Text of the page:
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Considering a trip to Australia this spring

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yay for farmerandy! please keep the travelogue going. as a geo i spent a lot of time in the outback (particularly central australia and the flinders ranges) and also get a tad sick of those 'easterners' (and there funny accents! lol my dad's from dandenong).

 

unfortunately cos the country's so bloody big, it is hard to hop around to all the wonderful places unless you have an extended stay there.

 

@ExpatUSA - one person's trash is another person's treasure...i love your photos. to me the great big open wide spaces are very beautiful. and i don't find it too monotonous cos i'm a bit of a nature nerd. got to find what floats your boat!

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The monotony broken only by the occasional roadtrain thundering past...no wonder you're still coughing :-)

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to me the great big open wide spaces are very beautiful.

For me, too, although I'd prefer it a little bit more humid than in the Dead Heart. Something like the Kimberley for example; a truly remote and beautiful region where I had the opportunity to disappear into the wilderness for three or four weeks in a row sometimes. Oh well, but that was long before they opened it to tourism. Don't know if it's still the same nowadays.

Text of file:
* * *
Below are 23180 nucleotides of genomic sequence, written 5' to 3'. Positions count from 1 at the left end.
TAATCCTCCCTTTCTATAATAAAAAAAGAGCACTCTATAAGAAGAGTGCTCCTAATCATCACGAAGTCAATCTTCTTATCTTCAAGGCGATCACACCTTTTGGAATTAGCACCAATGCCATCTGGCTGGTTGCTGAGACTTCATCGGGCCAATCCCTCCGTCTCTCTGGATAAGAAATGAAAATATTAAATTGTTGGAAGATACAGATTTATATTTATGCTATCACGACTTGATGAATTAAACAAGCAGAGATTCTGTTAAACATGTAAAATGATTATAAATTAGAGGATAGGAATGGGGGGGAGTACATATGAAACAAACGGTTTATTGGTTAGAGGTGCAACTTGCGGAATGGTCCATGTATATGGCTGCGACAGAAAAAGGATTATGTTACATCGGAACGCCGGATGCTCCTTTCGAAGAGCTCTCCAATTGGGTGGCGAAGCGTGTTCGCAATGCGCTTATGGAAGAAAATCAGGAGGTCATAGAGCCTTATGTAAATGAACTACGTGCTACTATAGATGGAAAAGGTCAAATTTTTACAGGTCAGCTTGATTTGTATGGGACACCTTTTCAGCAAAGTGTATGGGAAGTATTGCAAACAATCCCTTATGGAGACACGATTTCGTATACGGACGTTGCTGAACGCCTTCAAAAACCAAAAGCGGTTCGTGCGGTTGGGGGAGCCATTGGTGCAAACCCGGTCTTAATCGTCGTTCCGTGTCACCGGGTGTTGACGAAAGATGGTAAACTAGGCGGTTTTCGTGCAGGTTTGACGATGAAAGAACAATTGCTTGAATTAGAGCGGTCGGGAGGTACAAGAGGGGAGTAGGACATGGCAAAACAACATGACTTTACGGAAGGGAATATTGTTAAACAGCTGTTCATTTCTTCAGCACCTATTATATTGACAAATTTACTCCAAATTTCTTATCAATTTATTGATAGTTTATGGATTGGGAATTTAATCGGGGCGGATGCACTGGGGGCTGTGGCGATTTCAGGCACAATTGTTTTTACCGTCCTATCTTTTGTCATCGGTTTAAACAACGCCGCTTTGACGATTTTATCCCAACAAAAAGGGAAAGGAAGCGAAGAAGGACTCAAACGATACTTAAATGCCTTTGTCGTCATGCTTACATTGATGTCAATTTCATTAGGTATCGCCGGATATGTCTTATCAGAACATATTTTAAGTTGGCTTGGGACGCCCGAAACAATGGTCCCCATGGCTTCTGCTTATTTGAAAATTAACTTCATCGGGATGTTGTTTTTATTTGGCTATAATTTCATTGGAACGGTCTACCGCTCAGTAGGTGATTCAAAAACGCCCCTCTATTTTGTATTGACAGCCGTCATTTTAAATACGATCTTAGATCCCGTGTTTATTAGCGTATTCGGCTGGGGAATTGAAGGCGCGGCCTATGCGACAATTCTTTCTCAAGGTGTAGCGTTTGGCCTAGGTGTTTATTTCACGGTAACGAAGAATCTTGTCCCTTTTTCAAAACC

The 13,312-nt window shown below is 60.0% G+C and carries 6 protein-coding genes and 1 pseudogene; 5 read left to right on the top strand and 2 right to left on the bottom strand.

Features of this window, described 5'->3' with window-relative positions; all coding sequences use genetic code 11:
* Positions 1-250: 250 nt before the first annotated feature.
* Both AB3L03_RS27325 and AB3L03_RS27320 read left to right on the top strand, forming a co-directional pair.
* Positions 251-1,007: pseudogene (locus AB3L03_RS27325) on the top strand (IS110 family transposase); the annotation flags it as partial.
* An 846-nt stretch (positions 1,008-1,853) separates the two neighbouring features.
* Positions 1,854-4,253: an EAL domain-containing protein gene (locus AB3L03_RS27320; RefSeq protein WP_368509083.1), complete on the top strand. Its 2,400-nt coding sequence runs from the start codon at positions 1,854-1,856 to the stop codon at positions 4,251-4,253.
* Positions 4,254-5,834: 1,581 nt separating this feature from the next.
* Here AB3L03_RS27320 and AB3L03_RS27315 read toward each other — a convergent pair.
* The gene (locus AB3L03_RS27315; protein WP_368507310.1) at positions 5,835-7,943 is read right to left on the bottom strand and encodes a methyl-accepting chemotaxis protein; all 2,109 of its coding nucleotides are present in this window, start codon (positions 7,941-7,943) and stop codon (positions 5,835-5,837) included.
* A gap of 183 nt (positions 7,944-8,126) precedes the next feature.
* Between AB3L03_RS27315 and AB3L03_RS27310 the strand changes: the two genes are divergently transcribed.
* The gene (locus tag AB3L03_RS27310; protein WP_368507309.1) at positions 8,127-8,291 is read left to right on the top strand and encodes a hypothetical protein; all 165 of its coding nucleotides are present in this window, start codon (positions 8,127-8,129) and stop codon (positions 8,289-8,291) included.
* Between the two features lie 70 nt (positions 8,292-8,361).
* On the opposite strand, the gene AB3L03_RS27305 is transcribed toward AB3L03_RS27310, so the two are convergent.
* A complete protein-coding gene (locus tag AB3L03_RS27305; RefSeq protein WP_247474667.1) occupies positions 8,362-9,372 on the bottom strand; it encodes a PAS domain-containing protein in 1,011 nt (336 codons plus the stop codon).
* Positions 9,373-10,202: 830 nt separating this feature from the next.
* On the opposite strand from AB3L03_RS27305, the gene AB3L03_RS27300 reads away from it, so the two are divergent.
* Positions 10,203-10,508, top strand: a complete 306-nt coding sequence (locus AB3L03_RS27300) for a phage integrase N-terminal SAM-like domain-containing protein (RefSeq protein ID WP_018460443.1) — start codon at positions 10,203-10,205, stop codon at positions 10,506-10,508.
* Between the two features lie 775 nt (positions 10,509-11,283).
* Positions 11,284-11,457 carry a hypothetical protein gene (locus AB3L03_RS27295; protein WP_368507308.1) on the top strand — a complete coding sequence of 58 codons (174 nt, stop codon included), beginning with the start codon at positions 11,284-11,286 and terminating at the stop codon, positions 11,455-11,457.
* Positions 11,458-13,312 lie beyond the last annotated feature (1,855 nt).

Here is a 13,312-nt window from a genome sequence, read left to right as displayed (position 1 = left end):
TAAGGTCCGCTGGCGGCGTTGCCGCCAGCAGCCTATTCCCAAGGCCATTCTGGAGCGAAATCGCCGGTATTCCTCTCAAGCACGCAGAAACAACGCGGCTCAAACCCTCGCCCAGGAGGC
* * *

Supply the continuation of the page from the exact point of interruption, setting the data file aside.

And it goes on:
no wonder you're still coughing

LOL!

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F.Andy, you are so right about Adelaide, it is a very beautiful city and often overlooked. This year it received the award for Australia's most 'liveable city'.

 

I'm going back this Christmas and can't wait - and looking forward to some bloody hot weather for a change!!!

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From that photo I would say you should check out "The Three Sisters" at Katoomba (Blue Mountains near Sydney) and Kanangra Walls which are also in the general Blue Mountains area. Outside of the eastern side of Australia you'd be hard pressed to find a hillock. Its flat as. I did a 23 hour flight which included about an hour stopover in Singapore. I think the harbour cruise with a ferry is a good idea. I went back home with my German wife last year and took her on a ferry ride from Circular Quay to Manly and back. You get to see everything: The Opera House, The Bridge and the Sydney skyline. The Botanical Gardens and "The Rocks" are in opposite directions but only a short walk from Circular Quay train station. Forget about Bondi beach. Its not really our best beach. Its just handy for the tourists. Check out Cronulla or one of the northern beaches such as Narrabeen. Or even better, head south to Woollongong where the beaches aren't so crowded. Check out Captain Cook's Landing place at Kurnell which is the southern end of Botany bay. You get a great view of the bay and you can see those big jets coming in over the bay on the opposite side at Mascot.